Hi. I have a 2014 Ford Explorer 4WD with 134400 miles on it. It has developed a noise in the rear of the vehicle that I can’t seem to figure out. My initial thought is that it is one or both of the wheel bearings but here is what I have done to troubleshoot the issue. I have jacked the vehicle up and moved each wheel back and forth but there is no play in the wheel. I have checked the brake pads, rotors, calipers, etc. and they are good (recently replaced.) There are no other rear end parts that are loose or broken, it actually had recall work done on some of the rear suspension parts. I thought it might be something exhaust related and had replaced both mufflers due to them rusting out. I verified that there are no holes in the exhaust system. The noise sounds like a growling noise that gets louder and higher in pitch as the vehicle goes faster and doesn’t start making noise until about 20 MPH. The noise gets louder with vehicle speed and not engine RPM so I am not thinking that it is an exhaust issue. The tires are not wearing unevenly and there is no swaying when I am driving it at highway speeds. At this point I am leaning towards wheel bearings but I don’t know what else it could be. Thanks.
The noise may be coming from the rear differential.
When was the last time the diff fluid was serviced?
Thanks for the info. Supposedly it was changed at the dealership prior to us buying it but honestly I don’t know if it really was or not. I will check that out.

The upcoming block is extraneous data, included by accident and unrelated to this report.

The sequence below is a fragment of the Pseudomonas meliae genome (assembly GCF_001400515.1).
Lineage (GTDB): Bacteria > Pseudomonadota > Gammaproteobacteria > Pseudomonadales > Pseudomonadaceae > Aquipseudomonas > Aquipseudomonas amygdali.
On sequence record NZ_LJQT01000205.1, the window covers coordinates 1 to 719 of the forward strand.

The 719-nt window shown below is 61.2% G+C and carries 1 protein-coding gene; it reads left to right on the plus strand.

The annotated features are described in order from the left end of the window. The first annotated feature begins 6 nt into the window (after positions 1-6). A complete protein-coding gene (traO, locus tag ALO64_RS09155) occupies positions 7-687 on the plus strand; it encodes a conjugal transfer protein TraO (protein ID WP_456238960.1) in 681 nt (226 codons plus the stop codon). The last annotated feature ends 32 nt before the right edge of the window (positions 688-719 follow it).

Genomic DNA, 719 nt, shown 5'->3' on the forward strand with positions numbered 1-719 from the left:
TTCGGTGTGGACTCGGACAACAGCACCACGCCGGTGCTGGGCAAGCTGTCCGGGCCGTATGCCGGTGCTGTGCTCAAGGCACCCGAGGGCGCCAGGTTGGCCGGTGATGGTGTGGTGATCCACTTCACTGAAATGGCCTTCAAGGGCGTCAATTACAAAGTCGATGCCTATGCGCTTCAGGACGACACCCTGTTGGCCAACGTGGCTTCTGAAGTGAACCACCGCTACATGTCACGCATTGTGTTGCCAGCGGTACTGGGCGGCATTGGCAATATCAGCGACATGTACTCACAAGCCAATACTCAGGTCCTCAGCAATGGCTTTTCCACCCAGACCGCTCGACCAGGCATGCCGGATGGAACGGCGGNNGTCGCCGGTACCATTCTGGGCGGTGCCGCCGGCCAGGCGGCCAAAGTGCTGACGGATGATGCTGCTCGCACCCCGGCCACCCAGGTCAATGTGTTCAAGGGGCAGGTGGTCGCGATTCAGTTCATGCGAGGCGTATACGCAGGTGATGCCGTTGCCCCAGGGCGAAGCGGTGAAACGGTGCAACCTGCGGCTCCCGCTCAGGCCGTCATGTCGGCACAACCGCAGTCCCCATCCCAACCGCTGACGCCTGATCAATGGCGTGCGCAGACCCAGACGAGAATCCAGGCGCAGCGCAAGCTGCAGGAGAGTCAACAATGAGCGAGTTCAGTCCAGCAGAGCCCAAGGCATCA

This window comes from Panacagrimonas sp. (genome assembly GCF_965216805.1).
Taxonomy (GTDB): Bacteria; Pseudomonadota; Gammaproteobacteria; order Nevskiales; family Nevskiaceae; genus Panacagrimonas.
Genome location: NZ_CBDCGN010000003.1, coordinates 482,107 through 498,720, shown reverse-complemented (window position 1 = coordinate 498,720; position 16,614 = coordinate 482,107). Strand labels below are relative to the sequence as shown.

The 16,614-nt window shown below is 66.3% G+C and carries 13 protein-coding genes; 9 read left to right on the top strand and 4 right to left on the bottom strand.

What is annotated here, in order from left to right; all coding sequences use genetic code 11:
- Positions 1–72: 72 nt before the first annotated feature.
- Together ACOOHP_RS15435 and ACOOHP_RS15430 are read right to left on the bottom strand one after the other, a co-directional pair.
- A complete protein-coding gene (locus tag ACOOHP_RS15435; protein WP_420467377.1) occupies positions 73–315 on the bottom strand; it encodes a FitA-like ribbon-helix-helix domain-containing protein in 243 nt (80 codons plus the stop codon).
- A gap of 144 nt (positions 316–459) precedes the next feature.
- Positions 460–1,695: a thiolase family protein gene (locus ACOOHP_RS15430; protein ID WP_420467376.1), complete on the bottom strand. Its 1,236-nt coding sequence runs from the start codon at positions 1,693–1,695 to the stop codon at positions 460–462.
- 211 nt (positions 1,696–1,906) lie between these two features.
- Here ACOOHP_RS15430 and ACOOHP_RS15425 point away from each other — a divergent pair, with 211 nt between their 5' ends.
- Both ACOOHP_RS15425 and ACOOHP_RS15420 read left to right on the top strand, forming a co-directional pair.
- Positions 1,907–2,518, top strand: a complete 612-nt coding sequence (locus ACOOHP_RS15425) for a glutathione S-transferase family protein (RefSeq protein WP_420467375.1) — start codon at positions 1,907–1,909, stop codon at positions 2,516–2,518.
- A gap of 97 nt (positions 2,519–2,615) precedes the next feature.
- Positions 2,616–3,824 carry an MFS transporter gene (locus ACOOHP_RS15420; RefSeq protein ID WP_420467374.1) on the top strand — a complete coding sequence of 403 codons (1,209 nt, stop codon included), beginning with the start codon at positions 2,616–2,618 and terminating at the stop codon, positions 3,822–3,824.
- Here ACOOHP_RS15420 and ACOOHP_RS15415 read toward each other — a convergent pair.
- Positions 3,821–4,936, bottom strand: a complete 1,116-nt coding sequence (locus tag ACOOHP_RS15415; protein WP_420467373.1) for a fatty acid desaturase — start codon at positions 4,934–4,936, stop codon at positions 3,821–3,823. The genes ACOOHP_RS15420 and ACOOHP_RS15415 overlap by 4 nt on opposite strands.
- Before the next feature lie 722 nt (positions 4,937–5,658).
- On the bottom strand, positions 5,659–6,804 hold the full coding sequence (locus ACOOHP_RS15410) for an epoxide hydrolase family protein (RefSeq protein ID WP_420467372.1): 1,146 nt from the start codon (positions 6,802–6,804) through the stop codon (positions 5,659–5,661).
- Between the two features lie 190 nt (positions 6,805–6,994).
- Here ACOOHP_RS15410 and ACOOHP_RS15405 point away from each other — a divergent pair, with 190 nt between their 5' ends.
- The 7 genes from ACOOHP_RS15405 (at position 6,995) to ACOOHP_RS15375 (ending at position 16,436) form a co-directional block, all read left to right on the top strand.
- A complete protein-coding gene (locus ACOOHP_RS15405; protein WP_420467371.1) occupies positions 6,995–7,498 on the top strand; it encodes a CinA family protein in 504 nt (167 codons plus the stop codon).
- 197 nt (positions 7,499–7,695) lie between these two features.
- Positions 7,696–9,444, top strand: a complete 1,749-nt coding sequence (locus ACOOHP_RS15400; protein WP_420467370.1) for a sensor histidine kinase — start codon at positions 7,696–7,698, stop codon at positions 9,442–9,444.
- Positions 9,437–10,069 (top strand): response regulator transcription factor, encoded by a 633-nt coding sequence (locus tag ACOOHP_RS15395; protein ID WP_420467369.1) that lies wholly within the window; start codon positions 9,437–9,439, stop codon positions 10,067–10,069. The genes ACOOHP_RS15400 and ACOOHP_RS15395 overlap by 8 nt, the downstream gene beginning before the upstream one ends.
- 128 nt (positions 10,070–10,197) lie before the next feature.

Without being able to drive it and hear what you are hearing, I would recommend rotating the tires (front to back) to see if the noise changes at all…
But you can also jack the vehicle up and spin the wheel by hand to see if you can feel any vibration in the coil spring… Depending on the safety or not, if it is an AWD you can even (with all wheels off the ground) run the vehicle in gear and feel the coil spring for vibrations…
Also maybe buy/try some chassis ears and see if that helps…
That doesn’t help us since you did not tell us when you bought it.
Could very well be pinion bearing noise. A greasy differential is a big clue. Low diff fluid is an even bigger clue that your pinion and carrier bearings in the diff ran short of oil and now need a rebuild.
Thank you for the information. I will try that.
Hi. Sorry. We purchased it in July 2022. Thanks for the info.
Wheel bearings or differential (as mentioned) is what I’m thinking about. Does the noise change when you turn the steering wheel? And there are no strict “rules” about it, but wheel bearing noise often likes to peak in the 45-55mph range. And it does change when you turn and load up or unload one side. Also often tends to sound like you’re being stalked by a small airplane.
Me too. I own an older Ford 4WD truck, but only noise from rear I’ve had to deal with was a chirp/squeak sound caused by a driveshaft u-joint. A growling sound that gets louder the faster you go is the exactly symptom I had on my VW Rabbit, turned out to be worn out front wheel bearings. Manually turning the wheel in the shop didn’t demonstrate anything wrong. The only way I knew it was the wheel bearing is replacing them solved it. Your rear wheel bearings are probably lubed by the same gear oil that lubes the differential, so first step is to make sure the differential gear oil is at the proper level.
I wonder if irs diffs are more prone to issues vs solid rear axles?
IRS diffs don’t handle heat as well as solid diffs because they contain less fluid. And if they leak, they have less fluid in them so they run dry sooner. The seals are exactly the same… The cover, the pinion and the axle seals and all can leak at some point.